Every so often, I get to review a real sports car, and it's always a fun experience. When Subaru brought out the BRZ sport coupe back in 2012, it was a serious departure from the company's tried-and-true formula. Subaru built its reputation on all-wheel-drive sedans, wagons, and SUVs, but here was a racy little sport coupe with rear-wheel-drive. It went against everything Subaru buyers had come to expect, and it was glorious.
The BRZ has always been a classic momentum sports car, which means it has a comparatively low horsepower engine and relies on great handling to go fast. From the beginning, the BRZ came with a 2.0-liter engine that offered 197 horsepower, or 205 horsepower in some configurations. That was plenty of power most of the time, but we enthusiasts wanted just a little bit more.
Now for the first major redesign of the BRZ, we're getting what we wanted. Subaru chose the 2.4-liter engine out of its SUV lineup and tuned it to produce 228 horsepower and 184 pound-feet of torque, and then mated it to an improved 6-speed manual transmission, or a 6-speed automatic with paddle shifters. The new BRZ is still a rear-drive configuration, with a standard Torsen limited slip differential. With the manual gearbox, the BRZ will hit 60 MPH in just 6 seconds, and it's only a half-second slower with the automatic. As a suspension and handling aficionado, I was more interested in the new developments in the chassis and running gear. Subaru gave me more than I expected, or could have asked for in this area. The new BRZ has been fine-tuned with a few carefully selected improvements.
First, the new chassis is 50% more rigid than the old car, and lateral rigidity is improved by 60%. What that means in driver's terms is that the car's body isn't flexing when you take it into a corner. That delivers more precise wheel direction and weight transfer, giving your tires better contact with the pavement.
Next, the BRZ suspension got some important tuning. Subaru opted for firmer bushing materials, which again limits the suspension's motions to what you direct them to be with the steering wheel. Subaru also changed the rear sway bar mounts to the body instead of to the rear suspension subframe structure, taking advantage of that increased chassis rigidity to keep the BRZ flat in cornering.
Finally, Subaru tuned the springs and shocks for greater traction. It's well-known that Toyota's GR86 sport coupe is substantially the same car as the BRZ, but one area where the two companies diverge on their designs, and in the performance of the cars, is in the spring tuning. Subaru opted for a softer spring in the rear, and a firmer spring in the front. This selection helps the BRZ maintain rear traction in cornering, and allows weight to shift rearward to help the drive wheels maintain traction under acceleration. The result is that Toyota's car is more likely to deliver a little oversteer in hard cornering, while the Subaru stays more planted. To test this, we visited Lime Rock Raceway Park in Connecticut, and drove the BRZ on the 1.5-mile racing circuit and a smaller and more extreme handling course. I was able to get the BRZ to slide the rear end to get some oversteer, but it had to be very intentional. Of course, there's a lot more to the BRZ than just a track racing car. The new model gets newer and more comfortable seats, and Subaru's advanced EyeSight adaptive cruise control and safety system is included with the automatic transmission. By the way, the automatic does just as well on the race track as the manual.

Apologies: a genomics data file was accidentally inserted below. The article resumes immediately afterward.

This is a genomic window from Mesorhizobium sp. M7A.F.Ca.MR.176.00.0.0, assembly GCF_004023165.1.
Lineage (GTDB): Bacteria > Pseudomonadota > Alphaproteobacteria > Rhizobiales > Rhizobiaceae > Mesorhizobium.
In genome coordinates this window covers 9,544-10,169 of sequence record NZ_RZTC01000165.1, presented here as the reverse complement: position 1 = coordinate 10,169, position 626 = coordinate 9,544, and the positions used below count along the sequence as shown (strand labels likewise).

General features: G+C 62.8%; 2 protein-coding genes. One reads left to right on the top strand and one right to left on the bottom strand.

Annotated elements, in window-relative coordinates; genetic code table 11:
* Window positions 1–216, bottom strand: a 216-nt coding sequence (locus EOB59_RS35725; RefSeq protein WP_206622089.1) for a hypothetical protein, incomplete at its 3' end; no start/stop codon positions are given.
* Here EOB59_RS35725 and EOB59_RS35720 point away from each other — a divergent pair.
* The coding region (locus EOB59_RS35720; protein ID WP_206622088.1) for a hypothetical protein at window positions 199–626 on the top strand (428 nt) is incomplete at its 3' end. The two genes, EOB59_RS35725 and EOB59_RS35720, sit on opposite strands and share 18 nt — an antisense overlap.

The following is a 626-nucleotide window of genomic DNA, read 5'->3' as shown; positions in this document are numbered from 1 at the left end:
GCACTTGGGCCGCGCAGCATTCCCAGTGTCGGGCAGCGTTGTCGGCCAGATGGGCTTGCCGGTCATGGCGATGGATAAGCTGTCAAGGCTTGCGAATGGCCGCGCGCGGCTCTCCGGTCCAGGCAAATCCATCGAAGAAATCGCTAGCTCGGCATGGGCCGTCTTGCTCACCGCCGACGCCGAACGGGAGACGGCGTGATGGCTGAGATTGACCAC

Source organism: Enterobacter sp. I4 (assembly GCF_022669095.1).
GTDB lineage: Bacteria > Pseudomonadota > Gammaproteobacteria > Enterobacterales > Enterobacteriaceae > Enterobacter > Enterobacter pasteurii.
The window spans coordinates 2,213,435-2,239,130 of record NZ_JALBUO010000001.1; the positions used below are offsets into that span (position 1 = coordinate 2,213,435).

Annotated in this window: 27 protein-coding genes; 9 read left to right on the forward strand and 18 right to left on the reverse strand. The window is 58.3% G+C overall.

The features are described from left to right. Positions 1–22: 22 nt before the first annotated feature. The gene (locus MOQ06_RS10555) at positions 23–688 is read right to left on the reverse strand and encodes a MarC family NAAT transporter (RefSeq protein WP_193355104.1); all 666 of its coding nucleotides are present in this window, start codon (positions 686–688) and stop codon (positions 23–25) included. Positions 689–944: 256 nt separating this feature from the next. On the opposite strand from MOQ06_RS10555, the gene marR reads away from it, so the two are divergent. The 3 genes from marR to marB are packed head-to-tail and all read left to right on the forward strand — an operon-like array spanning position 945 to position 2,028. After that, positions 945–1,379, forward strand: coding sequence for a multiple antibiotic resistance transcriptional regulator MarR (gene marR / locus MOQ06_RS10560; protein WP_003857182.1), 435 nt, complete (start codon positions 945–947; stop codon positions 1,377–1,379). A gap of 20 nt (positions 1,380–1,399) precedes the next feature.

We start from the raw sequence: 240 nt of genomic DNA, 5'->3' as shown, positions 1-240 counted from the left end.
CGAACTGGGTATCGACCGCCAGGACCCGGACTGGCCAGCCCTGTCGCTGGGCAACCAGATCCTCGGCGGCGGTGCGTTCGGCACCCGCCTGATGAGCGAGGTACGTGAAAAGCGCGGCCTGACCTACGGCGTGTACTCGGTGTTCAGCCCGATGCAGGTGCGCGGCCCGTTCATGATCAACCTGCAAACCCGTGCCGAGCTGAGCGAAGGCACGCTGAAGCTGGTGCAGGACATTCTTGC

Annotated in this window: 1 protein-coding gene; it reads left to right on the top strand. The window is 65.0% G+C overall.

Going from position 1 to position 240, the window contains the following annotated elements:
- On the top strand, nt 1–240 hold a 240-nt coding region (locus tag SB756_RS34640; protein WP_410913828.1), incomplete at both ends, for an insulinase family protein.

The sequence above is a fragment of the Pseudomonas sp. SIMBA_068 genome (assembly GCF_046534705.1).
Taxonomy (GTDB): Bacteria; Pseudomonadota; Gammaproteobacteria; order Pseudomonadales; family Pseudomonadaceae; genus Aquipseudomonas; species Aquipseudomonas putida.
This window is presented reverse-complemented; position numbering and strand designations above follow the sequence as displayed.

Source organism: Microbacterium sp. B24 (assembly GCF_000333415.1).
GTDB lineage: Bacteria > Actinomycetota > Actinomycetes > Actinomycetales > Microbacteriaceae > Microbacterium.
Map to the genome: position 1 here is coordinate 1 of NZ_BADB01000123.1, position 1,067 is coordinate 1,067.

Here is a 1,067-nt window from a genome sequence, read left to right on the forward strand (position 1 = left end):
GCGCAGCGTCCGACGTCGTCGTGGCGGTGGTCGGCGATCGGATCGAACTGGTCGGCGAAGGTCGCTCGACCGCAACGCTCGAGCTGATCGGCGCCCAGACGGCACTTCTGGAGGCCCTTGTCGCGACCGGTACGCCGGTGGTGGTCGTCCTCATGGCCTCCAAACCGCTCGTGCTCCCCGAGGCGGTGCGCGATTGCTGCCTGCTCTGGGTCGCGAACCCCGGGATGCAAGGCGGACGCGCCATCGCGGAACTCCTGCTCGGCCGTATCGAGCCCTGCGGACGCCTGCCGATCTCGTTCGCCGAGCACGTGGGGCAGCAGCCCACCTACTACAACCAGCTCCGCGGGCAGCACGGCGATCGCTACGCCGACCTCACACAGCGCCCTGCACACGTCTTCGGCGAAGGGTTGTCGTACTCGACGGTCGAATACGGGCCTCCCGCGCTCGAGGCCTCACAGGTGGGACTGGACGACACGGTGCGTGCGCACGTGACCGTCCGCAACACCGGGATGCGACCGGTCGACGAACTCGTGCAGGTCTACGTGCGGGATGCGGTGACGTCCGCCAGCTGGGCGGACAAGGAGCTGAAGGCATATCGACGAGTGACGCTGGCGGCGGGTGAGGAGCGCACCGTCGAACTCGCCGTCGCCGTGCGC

On the dash, all BRZ models now get an eight-inch touchscreen infotainment system. Advanced driver assistance features on the Limited trim include blind spot monitoring, lane change assist, and rear cross-traffic assistance.
On the public roads, the new BRZ is a pleasure to drive. It's got that little more power that owners wanted, and the suspension is firm, but not too firm. This car is comfortable and rides more smoothly than you would expect for its size. The 2022 BRZ is a triumph of engineering and design, and well worth your consideration if you're interested in a sports car.
With the price range running just below or above $30,000, there's very little reason not to buy the upscale Limited trim, which also comes with 18-inch wheels and Michelin Pilot Sport tires. The Automatic transmission adds $1,500 to any trim level, and there are good reasons to choose this option. You get the adaptive cruise control, automatic high beams, and automatic reverse braking along with the paddle-shifted transmission. On the other hand, sports car purists get to save a few bucks while enjoying one of the last manual transmissions available on the market. Either way, the 2022 Subaru BRZ is a great choice, and it will be available in early fall at our area Subaru dealers.
2022 Subaru BRZ Limited
Base price: $27,995
Price as tested: $31,456
Type: Sport coupe
Engine: 2.4-liter four-cylinder (228 hp, 184 lbs-ft)
Transmissions: 6-speed manual; 6-speed automatic
EPA estimated mileage: 20/27
Overall length: 167.9 inches
Curb weight: 2,835 pounds
Final assembly: Gunma, Japan
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